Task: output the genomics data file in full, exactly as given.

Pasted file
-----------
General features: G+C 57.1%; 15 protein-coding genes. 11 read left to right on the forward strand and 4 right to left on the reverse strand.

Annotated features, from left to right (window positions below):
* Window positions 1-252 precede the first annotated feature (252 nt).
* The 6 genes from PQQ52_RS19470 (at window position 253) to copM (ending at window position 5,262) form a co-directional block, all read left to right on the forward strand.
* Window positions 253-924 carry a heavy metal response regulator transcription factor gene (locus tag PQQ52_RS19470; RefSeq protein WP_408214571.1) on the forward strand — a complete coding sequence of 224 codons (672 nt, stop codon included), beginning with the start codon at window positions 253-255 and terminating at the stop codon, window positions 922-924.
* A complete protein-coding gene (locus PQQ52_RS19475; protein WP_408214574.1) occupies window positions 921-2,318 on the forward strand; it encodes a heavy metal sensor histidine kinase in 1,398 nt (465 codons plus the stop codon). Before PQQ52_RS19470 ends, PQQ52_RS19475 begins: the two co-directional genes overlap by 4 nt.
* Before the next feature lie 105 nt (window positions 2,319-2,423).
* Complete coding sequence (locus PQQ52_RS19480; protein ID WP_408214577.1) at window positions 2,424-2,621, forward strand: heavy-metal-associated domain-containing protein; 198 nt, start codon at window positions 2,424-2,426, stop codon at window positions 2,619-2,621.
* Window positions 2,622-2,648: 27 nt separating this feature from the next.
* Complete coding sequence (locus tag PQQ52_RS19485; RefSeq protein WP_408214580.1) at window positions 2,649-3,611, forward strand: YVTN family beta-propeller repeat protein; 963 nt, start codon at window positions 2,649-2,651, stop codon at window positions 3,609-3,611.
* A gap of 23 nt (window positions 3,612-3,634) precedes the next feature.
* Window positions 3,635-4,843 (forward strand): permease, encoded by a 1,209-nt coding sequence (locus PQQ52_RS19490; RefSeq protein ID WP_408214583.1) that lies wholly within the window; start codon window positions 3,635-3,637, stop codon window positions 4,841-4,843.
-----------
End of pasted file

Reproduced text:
General features: G+C 57.1%; 15 protein-coding genes. 11 read left to right on the forward strand and 4 right to left on the reverse strand.

Annotated features, from left to right (window positions below):
* Window positions 1-252 precede the first annotated feature (252 nt).
* The 6 genes from PQQ52_RS19470 (at window position 253) to copM (ending at window position 5,262) form a co-directional block, all read left to right on the forward strand.
* Window positions 253-924 carry a heavy metal response regulator transcription factor gene (locus tag PQQ52_RS19470; RefSeq protein WP_408214571.1) on the forward strand — a complete coding sequence of 224 codons (672 nt, stop codon included), beginning with the start codon at window positions 253-255 and terminating at the stop codon, window positions 922-924.
* A complete protein-coding gene (locus PQQ52_RS19475; protein WP_408214574.1) occupies window positions 921-2,318 on the forward strand; it encodes a heavy metal sensor histidine kinase in 1,398 nt (465 codons plus the stop codon). Before PQQ52_RS19470 ends, PQQ52_RS19475 begins: the two co-directional genes overlap by 4 nt.
* Before the next feature lie 105 nt (window positions 2,319-2,423).
* Complete coding sequence (locus PQQ52_RS19480; protein ID WP_408214577.1) at window positions 2,424-2,621, forward strand: heavy-metal-associated domain-containing protein; 198 nt, start codon at window positions 2,424-2,426, stop codon at window positions 2,619-2,621.
* Window positions 2,622-2,648: 27 nt separating this feature from the next.
* Complete coding sequence (locus tag PQQ52_RS19485; RefSeq protein WP_408214580.1) at window positions 2,649-3,611, forward strand: YVTN family beta-propeller repeat protein; 963 nt, start codon at window positions 2,649-2,651, stop codon at window positions 3,609-3,611.
* A gap of 23 nt (window positions 3,612-3,634) precedes the next feature.
* Window positions 3,635-4,843 (forward strand): permease, encoded by a 1,209-nt coding sequence (locus PQQ52_RS19490; RefSeq protein ID WP_408214583.1) that lies wholly within the window; start codon window positions 3,635-3,637, stop codon window positions 4,841-4,843.